Not getting into film festivals was built into the business plan.
Like many indie films, the road to distribution for CENTS, my first feature as writer/director, has been full of twists and turns. Only now that our film's release is imminent across almost all major VOD and Digital platforms do I have a better perspective on our journey and a deeper understanding about what I've learned along the way. This is the first post of a two-part case study sharing the lessons learned as we've worked to distribute CENTS. In this post, I'll explain our approach regarding the festival circuit and why we ultimately chose not to wait for a festival premiere to release our film. My goal as always when talking about CENTS is to be as transparent about our process as possible in the hopes of giving other filmmakers guidance on their own journeys.
We applied to the major festivals, but we didn't expect to get in
Before we even made CENTS, we created our business plan. Our business plan goal for applying to major film festivals was to attract a distributor for our film. You may think that's the obvious goal of every filmmaker applying to festivals, but I don't believe that's the case. Many filmmakers, for very good reasons, apply to as many film festivals as possible to gain exposure for their films and to find their audiences. Our festival strategy was built specifically around finding distribution for our film.
We decided to narrow our festival applications to a very specific set of festivals that we thought we give us the best chance of attracting a distributor. Those festivals were: Sundance, Berlin (Youth section), SXSW, Tribeca, San Francisco International Film Festival, Seattle International Film Festival, and Los Angeles Film Festival.
The odds of getting into any of these festivals were stacked against us. In the year we submitted, Sundance received 2,309 dramatic features and accepted 79.
We knew from the outset that all of these festivals would be a stretch for our small film about a young girl learning to embrace her own brilliance while navigating the rough and tumble world of middle school. Our film features outstanding performances, but we have no name actors, and our story about a Latina math whiz and her frenemies using math to revamp a school penny drive isn't exactly the subject matter you find at many of the major festivals. Plus, the odds of getting into any of them were stacked against us. In the year we submitted, Sundance received 2,309 dramatic features and accepted 79. That's a 3.4% acceptance rate for those of you playing at home, and if you want to slice it even further, only 12 of those features were in the U.S. competition, or 0.5%. Given those odds, acceptance would be a long shot, but we knew if we were lucky enough to get into one of these festivals, our chances of finding a distributor would increase dramatically.
Because of those odds, however, it came as little surprise when we didn't get into Sundance, Berlin or SXSW. We had higher hopes for Tribeca. We had applied for a grant from the Tribeca Film Institute (TFI) Sloan Filmmaker Fund because of our film's focus on mathematics. We did not receive it the first three years we applied, but each year the grant committee sent us notes saying that ours was the type of project they like to support, and encouraging us to reapply the following year as our project progressed. We applied one final time to the fund after our successful Kickstarter campaign and completion of the film to request funds to support our distribution and marketing efforts.
On the eve of the TFI Sloan Filmmaker Fund announcement, I received a personal email from the grant committee. The purpose of the email was to let me know, before I received the form rejection letter, that our film CENTS had been considered until the very end of the grant process, but ultimately wasn't chosen. As disappointing as it was not to receive a grant from the TFI Sloan Filmmaker Fund, I am grateful for their words of encouragement over the years. I truly believe CENTS exists as a completed film today in large part because we had to demonstrate significant progress between TFI Sloan grant applications.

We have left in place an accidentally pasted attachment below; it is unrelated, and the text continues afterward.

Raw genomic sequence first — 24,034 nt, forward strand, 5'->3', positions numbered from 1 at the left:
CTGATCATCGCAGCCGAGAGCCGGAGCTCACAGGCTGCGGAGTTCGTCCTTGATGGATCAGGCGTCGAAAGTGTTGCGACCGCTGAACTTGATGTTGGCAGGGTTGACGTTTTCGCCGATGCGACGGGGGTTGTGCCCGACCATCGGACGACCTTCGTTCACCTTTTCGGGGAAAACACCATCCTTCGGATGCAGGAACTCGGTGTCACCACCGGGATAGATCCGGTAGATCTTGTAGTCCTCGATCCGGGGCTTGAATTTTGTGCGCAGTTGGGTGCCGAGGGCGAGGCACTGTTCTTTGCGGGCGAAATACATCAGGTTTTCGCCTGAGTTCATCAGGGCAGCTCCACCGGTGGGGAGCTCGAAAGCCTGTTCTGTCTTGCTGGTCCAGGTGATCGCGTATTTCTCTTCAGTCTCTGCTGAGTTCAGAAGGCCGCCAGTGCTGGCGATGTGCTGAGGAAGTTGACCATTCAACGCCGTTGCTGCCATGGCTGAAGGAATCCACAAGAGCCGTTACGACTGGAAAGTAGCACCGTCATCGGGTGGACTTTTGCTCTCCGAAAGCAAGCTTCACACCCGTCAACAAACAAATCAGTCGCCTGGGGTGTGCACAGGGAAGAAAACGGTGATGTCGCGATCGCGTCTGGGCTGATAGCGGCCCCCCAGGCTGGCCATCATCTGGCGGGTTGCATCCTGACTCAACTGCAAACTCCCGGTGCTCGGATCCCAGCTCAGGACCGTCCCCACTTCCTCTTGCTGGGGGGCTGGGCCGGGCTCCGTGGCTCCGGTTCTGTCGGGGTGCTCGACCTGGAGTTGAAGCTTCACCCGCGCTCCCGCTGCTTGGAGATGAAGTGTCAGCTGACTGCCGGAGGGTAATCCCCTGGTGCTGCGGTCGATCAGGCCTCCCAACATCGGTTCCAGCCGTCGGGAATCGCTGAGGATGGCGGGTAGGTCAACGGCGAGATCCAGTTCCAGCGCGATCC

Shortly after we received word about not getting the grant from TFI Sloan, we heard about our rejection from the Tribeca Film Festival. Perhaps we would have played Tribeca had we received the grant, but we'll never know. Rejections from San Francisco and Seattle followed shortly thereafter.
I was ready to move on to the next step of our business plan: prove the marketability of our film to distributors by building our audience directly.
Assuming our shot at a major festival premiere was probably over, I received a call from a programmer with the Los Angeles Film Festival. He had watched CENTS and loved it, but in order to program it for the festival, he needed to convince a majority of the programmers to vote for it. He asked for our direct screener link so he could pass it along to the rest of the LAFF team and start making his case for our film.
A few weeks later, I received an email from the LAFF programmer: CENTS unfortunately did not make the final programming cut. I'd be lying if I said I wasn't upset, but I still wasn't surprised. I was ready to move on to the next step of our business plan: prove the marketability of our film to distributors by building our audience directly.
Film festivals always want your premiere, so we kept it for ourselves
Our business plan for CENTS always recognized that we had a slim chance at acceptance into a major film festival, so we made contingency plans. At this point in the process, we could've fired off our film to dozens of film festivals, racking up the entry fees and hoping for a festival premiere, but for what? Screening at festivals would certainly help build our audience, but what exactly would we get out of these festival screenings? These festivals likely wouldn't pay us a screening fee because we hadn't premiered at one of the top tier festivals, and obviously we wouldn't participate in any box office receipts. Instead, we would pay the entry fees and probably the associated travel costs to attend these screenings. Would we get a distribution deal as a result of screening at one of these festivals? Maybe, but most likely not, and distribution was still our goal. And were the attendees at film festivals really our target audience?